Tuesday, 17 September 2013
Hearken ye nations and give heed with ears, for my crimson bridegroom hath spoken. He asked and he hath received.
I am the flower of the field and the lily of the valleys. I am the mother of fair love and of discernment and of holy hope. I am the fertile vineyard which putteth forth sweet-smelling fruit, and my flowers are flowers of honour and loveliness.
I am the bed of my beloved, around which stand sixty valiant ones girt with swords against the terrors of the night. I am fair and in me there is to be found no flaw.
I look through the window and behold my beloved through the lattice. I wound his heart with a single glance, with one hair of my neck I pierce him.
I am the wisest of the virgins who come forth like the dawn, like daybreak at morning, chosen like the sun, as fair as the moon, making no mention of what lieth within me.
I am as the mighty cedars, as the cypresses of Zion. I am the crown wherewith my beloved wil be crowned upon his wedding day and even am I all his joy, for my name is as a balm poured out.
I am the chosen vineyard unto which the Lord sent workmen at each hour of the day. I am the land of promise wherein wise men have sown gold and silver. If this grain doth not fall into me and die, then it will not bring forth the threefold fruit.
I am the bread from which the poor will eat unto the ending of the world, and shall never again know want.
I give and I ask nothing in return. I give pasture and I fail not. I give safety and am never afeared. What more shall I say unto my beloved? I am she who mediateth between the elements, who goeth betwixt the one and the other.
What is warm I cool and what is dry I make moist. What is cool I warm, and what is moist I dry out. What is hard I soften, and what is soft I make hard.
I am the end and my beloved is the beginning.
I am the work entire, and all knowledge is hidden within me.
I am the Law in the priest, and the word in the prophet, and counsel in the wise man.
I kill and I give life, neither is there any that can deliver out of my hand. I offer my mouth unto my beloved and he kisseth me. He and I are one. Who can part us from our love? None in either length or breadth, for love is stronger than death.
(Aurora Consurgens, alchemical text of the ?14th century)
Tuesday, 10 September 2013
I had the most amazing dream last night. It was another one of the genre---like that dream of the smoky-berry-blood perfume 'Venisonwood'---in which I am contemplating in enormous detail an object which doesn't actually exist, but nevertheless, here it is, in the dream, and which by appearing to me seems mysteriously to enlarge the world.
I am looking at a Cambridge University Press hardback, by a (non-existent) medievalist called Elaine Cooper, called The Forgetting Book. The back-blurb was as follows.
THIS book examines the story of one of the most extraordinary documents, and lives, of the late Middle Ages. In early fifteenth century Bruges, a prosperous, literate, and upwardly-mobile merchant's wife named Joanna van der Weyden made an extraordinary decision, while still in her late teens: she would write down every dream she experienced. Joanna's own name for this unparalleled document was Het Vergetenboek, the Forgetting Book. In it she would record her dreams every morning for twenty four years.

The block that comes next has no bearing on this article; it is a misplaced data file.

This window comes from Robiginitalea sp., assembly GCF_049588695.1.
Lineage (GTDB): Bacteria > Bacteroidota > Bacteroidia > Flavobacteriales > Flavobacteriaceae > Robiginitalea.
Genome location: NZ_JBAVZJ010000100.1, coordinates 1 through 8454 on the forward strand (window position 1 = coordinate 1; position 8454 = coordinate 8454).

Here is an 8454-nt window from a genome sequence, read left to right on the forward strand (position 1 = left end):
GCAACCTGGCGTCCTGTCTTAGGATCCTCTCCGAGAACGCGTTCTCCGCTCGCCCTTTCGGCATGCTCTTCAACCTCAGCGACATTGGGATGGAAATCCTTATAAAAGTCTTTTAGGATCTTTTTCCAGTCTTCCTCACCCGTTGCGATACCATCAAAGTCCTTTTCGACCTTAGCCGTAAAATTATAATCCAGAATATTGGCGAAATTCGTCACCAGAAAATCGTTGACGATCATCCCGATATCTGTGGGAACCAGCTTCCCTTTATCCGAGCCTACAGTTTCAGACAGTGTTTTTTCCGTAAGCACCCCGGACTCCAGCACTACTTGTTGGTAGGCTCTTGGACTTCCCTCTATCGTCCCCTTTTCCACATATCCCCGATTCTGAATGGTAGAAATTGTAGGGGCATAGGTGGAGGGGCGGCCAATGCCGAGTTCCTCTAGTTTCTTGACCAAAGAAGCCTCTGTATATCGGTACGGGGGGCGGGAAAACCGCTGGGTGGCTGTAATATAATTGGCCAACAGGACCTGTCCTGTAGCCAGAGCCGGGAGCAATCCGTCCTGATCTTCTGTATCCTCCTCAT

Joanna's Forgetting Book was not rediscovered until 2008, and Elaine Cooper is the first medievalist to make an in-depth study of its value as a resource for social, cultural, and psychic history. While medieval literature abounds in dream-visions, the form is intrinsically artificial and convention-bound; a book containing the actual, lived dreams of one individual is without parallel. Joanna recorded over three thousand dreams, and Cooper shows that these are a rich resource for reconstructing the interiority of a late medieval woman, and of the culture of which she was a part. Her dreams---hallucinatory, bewildering, frightening, and sometimes exquisitely beautiful---reveal precious details of her lived emotional, economic, cultural, and religious worlds. They include her ambivalence about the pregnancies for which she longed, her anxieties about the much-loved, unpredictable husband she nicknamed 'Jacquinetto', and most strikingly, her powerful sense of living in an world the horizons of which were radically expanding, both inwardly and outwardly.
Joanna was convinced her dreams had meaning, and Cooper examines the medieval and biblical dream-theory on which Joanna drew. She appears to have known something of alchemy, astrology, classical mythology, and of the mystical writing of the Beguines; occasional poignant moments seem to point back to the rural folklore of her childhood. Her primary source of authority, however, was always her own soul: in this her book resembles nothing so much as Carl Jung's Red Book, in which the great psychologist recorded a decade's worth of dreams and inner images. Joanna's book shares with Jung's what is perhaps its most staggering quality: its extraordinarily beautiful, unique illuminations. Joanna, wealthy in her own right and alone for long periods while Jacquinetto travelled between the Hanseatic ports on business, took the bold step of commissioning exquisite illuminations for her dreams, which were then bound into the book. Even more extraordinary, these seem to have been for her eyes only, and executed under her exacting supervision. Joanna's dream-examination emerges, Cooper argues, as a kind of prayer, a discerning of God's meaning and intentions for her; her Forgetting Book is, in some sense, a private and intimate Book of Hours composed under Joanna's own interior authority.